I’m usually asked the same few questions when someone learns that I’m the editor of Pitchfork. “How are album review scores decided?” Well, we choose an editor at random, blindfold them, spin them around three times, and have them throw a dart at a chart that is numbered from 1 to 10, meticulously, by tenths of a point. “Can you go to any show you want?” When I buy a ticket! “Do you really think ‘Love It If We Made It’ was the best song of 2018?” It was definitely one of them, neck and neck with Snail Mail’s “Pristine.” “What is it like being a woman of color leading a publication like Pitchfork?” Exciting as hell. An impossible dream come true.
When I had my first conversations about taking the helm of Pitchfork last spring, it was as a wave of overdue reckoning was just hitting the music industry. Kesha had performed “Praying” at the Grammys, a powerful anthem for silenced, wearied women everywhere. She stood on stage flanked by musical icons who, like so many others, believed that her claims of abuse against Dr. Luke were true. In the following months, it seemed like new, horrific stories came to light with a disconcerting rhythm, and necessary conversations that had once been readily swept under the rug were suddenly laid bare. Women abused by R. Kelly spoke out, which reenergized journalists to report on the singer’s alleged crimes from decades before. Label executives and music media honchos were outed for harassment, and the webs of complicity they built from manipulation and fear were exposed.
It felt like a sea change, as if women in the music industry were finally being heard, as if archaic systems were crumbling under the weight of purposeful action. I was the editor of a different music publication at the time and wanted to create stories that would make an impact on a larger scale. I knew that Pitchfork was uniquely positioned to deal with the balance of thoughtful music criticism and this new landscape that was swiftly coming into view, and I knew I could help forge that path.
It’s our mission at Pitchfork to serve as the “most trusted voice in music,” and doing so means doubling down on what matters to our readers. We will elevate original reporting and in-depth feature writing, create editorial packages that highlight the intersection of music and culture, raise the voices of innovative artists, and peel back the curtain on our social media. We’ll also bring the same thoughtful analysis that has made our reviews section so powerful to the daily conversation around music’s biggest stories. Music is a universal language in part for how it echoes social issues, community, and identity—music shapes the way we engage with the world. This era of Pitchfork will strive to reflect that.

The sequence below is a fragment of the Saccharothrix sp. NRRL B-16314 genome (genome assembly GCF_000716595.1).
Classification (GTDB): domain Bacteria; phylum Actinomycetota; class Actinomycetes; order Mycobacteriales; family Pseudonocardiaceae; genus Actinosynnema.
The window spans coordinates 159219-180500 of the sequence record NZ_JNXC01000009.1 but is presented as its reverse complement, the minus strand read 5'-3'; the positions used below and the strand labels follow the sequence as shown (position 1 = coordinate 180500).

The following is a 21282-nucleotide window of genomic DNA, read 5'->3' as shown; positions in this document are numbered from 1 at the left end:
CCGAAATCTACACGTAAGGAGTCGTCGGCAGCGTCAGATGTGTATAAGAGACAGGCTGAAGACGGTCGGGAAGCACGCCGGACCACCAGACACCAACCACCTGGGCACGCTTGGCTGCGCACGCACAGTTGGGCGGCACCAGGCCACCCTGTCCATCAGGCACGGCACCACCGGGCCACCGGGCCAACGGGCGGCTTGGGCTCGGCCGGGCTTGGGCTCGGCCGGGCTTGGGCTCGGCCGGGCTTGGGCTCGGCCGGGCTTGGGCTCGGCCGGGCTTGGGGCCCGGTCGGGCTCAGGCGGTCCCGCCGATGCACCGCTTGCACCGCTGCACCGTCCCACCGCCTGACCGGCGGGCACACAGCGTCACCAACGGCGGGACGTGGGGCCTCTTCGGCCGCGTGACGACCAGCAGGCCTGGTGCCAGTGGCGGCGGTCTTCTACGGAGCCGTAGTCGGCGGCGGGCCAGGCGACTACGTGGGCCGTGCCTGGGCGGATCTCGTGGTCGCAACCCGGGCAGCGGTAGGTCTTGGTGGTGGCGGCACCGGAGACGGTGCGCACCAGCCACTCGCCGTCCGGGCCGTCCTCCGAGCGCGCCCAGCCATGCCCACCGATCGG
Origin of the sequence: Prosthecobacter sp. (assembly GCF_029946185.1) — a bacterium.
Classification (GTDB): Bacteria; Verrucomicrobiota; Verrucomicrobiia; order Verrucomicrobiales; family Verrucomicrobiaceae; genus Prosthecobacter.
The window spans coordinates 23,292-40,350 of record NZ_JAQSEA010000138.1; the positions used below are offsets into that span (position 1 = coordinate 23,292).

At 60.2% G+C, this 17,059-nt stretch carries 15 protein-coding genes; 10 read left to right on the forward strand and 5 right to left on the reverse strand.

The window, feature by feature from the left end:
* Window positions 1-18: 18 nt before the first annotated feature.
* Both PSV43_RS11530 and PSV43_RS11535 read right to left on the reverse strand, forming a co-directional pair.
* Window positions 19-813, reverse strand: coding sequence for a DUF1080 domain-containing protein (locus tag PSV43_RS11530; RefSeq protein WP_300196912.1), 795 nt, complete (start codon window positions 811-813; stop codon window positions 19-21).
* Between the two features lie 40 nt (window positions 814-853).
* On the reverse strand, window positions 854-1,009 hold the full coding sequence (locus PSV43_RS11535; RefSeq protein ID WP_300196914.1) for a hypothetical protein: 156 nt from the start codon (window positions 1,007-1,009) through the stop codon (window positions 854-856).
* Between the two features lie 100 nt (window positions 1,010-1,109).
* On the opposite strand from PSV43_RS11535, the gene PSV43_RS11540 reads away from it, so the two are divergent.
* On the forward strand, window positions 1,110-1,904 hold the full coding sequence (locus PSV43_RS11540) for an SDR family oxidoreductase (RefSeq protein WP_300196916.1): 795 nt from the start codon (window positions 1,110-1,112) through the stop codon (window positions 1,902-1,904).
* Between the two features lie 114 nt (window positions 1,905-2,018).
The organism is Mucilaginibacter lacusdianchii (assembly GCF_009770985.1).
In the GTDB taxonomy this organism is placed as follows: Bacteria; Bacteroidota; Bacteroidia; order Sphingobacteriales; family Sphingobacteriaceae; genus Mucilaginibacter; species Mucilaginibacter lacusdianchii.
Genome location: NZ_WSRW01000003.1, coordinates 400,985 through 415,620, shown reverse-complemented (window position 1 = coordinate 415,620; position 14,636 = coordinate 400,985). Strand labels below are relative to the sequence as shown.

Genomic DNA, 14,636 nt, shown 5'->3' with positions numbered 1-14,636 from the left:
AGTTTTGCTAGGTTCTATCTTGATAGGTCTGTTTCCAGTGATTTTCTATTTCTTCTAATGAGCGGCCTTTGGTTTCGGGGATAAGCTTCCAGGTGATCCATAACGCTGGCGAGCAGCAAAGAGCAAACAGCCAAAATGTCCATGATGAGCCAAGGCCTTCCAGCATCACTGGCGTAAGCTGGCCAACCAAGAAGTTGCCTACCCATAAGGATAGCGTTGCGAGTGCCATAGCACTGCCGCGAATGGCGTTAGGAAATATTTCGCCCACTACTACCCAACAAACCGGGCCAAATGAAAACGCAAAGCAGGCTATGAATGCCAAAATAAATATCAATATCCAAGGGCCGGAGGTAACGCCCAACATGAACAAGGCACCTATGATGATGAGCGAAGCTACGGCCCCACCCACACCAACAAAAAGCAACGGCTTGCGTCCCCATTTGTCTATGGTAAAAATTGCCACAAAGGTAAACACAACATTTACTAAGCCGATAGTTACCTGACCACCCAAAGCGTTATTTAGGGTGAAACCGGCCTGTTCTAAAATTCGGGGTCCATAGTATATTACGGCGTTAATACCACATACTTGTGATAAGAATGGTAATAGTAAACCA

To that end, the decision to feature Sky Ferreira for our new quarterly digital cover story was an easy one. She’s so beloved by fans and critics that the years of musical silence following the brilliance of her 2013 debut album, Night Time, My Time, felt deafening. There’s a reason for that silence, of course—there were the personal dramas, ones that stemmed at least in part from her adjacency to the behavior of bad men, men she was then asked to account for. There were label struggles and ongoing creative tensions, daily walks down the invisible tightrope strung between anxiety and perfectionism. Sky, now 26, is returning to the spotlight cautious and resilient. As you will see in Camille Dodero’s cover story, Sky is a woman who is adamant about pursuing her work on her own terms, no matter the hurdles or industry obstacles that come her way.
I’m excited to bring this story to Pitchfork readers. It’s a sign of the reporting and visual storytelling that we plan to bring to the site in the future. The story was a massive effort, requiring the collaborative energy from nearly everyone who works here, and I encourage taking a moment to watch the videos and explore the social stories for the full effect. I hope it’s as fun for you to read as it was for us to make.